New Delhi: Second seed Dipika Pallikal and Anaka Alankamony scored a historic first for India at the World Junior Women’s Squash championship by advancing to the quarterfinals of the elite event with comfortable wins in Cologne, Germany.
This is the first time that India will have two players in the last-eight stage of the prestigious event.
Lone seeded Indian in the women’s section, Pallikal got past Egyptian Salma Hany 12-10 11-8 11-8 in just 33 minutes, while Alankamony routed the challenge of Catalina Pelaez of Colombia 11-8, 11-8, 11-7 in 28 minutes in their respective pre-quarterfinal encounters.
Pallikal, who has been in good nick since winning the WISPA Indian Challenger in Kolkata in April, came back after trailing at one stage.
Down 0-5 in the first game, she levelled the scoreline before stretching the game to the tie breaker against Hany.
Although Pallikal made errors, she proved her superiority with lethal drives to win the crucial first game and the match in straight games to shrug off her defeat earlier this year at the British Juniors.
Alankamony was the first to enter the quarters after her clinical display against a determined Pelaez. Although it was a straight game win, Anaka was drawn into many grueling rallies where Palaez retrieved some amazing balls diving around the court.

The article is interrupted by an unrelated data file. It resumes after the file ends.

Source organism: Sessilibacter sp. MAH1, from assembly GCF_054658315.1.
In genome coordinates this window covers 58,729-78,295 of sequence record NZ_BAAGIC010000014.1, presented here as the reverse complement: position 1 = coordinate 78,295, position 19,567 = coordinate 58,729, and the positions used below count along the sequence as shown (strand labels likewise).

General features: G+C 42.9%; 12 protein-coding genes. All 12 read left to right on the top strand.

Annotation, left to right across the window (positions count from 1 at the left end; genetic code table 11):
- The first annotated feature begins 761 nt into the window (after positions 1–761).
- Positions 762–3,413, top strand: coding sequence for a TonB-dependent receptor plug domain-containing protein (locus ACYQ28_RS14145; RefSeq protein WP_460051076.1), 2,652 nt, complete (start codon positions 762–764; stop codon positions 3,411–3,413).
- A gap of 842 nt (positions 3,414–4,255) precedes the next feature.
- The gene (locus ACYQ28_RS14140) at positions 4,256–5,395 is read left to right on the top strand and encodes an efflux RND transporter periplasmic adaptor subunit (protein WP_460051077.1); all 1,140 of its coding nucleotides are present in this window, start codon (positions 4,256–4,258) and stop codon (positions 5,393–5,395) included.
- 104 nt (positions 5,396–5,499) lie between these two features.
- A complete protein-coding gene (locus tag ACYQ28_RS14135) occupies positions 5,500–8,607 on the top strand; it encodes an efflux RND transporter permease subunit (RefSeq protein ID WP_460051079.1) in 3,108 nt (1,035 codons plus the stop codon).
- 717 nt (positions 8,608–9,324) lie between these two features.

Alankamony kept her cool and despite being down in both the first and third game played some delightful volleys and drops and often wrong footed Pelaez with her cross court drives. In the end, Alankamony proved to be too consistent for her senior opponent.
It was a perfect day for the other Indian girls as Aparajitha Balamurukan and Anwesha Reddy, featuring in their play-off position matches, won their respective encounters in straight games to confirm they would be ranked top 24.
Balamurukan got the better of Denmark’s Amalie Bornaes 11-1 11-4 11-2, while Reddy defeated Oxane Ah-Hu of France 11-5 11-3 11-7.
Both Balamurukan and Reddy had lost their opening round encounter to France’s Julia Lecoq 8-11 11-9 11-9 4-11 4-11 and Farah Abdel Megiud of Egypt 4-11 7-11 6-11 respectively.